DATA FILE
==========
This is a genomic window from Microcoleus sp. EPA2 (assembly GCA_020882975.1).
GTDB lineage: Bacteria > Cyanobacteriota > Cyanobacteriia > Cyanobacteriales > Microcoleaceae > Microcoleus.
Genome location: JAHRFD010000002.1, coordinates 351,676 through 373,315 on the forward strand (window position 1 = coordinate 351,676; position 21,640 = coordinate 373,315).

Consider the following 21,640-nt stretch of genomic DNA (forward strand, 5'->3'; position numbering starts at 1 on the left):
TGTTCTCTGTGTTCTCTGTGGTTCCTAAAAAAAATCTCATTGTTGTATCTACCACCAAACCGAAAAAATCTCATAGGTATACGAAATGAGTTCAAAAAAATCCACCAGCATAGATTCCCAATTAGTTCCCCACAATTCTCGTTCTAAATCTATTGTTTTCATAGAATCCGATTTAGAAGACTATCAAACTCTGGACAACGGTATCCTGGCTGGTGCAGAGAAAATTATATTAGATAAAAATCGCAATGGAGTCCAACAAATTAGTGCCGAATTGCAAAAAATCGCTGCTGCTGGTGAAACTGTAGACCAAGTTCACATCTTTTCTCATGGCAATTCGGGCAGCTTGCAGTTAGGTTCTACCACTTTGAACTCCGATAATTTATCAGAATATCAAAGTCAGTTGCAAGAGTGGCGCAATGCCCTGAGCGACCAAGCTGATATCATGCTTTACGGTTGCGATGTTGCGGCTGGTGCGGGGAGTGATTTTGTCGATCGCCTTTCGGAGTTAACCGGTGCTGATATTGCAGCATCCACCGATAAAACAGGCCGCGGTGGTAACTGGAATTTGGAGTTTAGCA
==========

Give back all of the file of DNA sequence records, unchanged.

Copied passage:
This is a genomic window from Microcoleus sp. EPA2 (assembly GCA_020882975.1).
GTDB lineage: Bacteria > Cyanobacteriota > Cyanobacteriia > Cyanobacteriales > Microcoleaceae > Microcoleus.
Genome location: JAHRFD010000002.1, coordinates 351,676 through 373,315 on the forward strand (window position 1 = coordinate 351,676; position 21,640 = coordinate 373,315).

Consider the following 21,640-nt stretch of genomic DNA (forward strand, 5'->3'; position numbering starts at 1 on the left):
TGTTCTCTGTGTTCTCTGTGGTTCCTAAAAAAAATCTCATTGTTGTATCTACCACCAAACCGAAAAAATCTCATAGGTATACGAAATGAGTTCAAAAAAATCCACCAGCATAGATTCCCAATTAGTTCCCCACAATTCTCGTTCTAAATCTATTGTTTTCATAGAATCCGATTTAGAAGACTATCAAACTCTGGACAACGGTATCCTGGCTGGTGCAGAGAAAATTATATTAGATAAAAATCGCAATGGAGTCCAACAAATTAGTGCCGAATTGCAAAAAATCGCTGCTGCTGGTGAAACTGTAGACCAAGTTCACATCTTTTCTCATGGCAATTCGGGCAGCTTGCAGTTAGGTTCTACCACTTTGAACTCCGATAATTTATCAGAATATCAAAGTCAGTTGCAAGAGTGGCGCAATGCCCTGAGCGACCAAGCTGATATCATGCTTTACGGTTGCGATGTTGCGGCTGGTGCGGGGAGTGATTTTGTCGATCGCCTTTCGGAGTTAACCGGTGCTGATATTGCAGCATCCACCGATAAAACAGGCCGCGGTGGTAACTGGAATTTGGAGTTTAGCA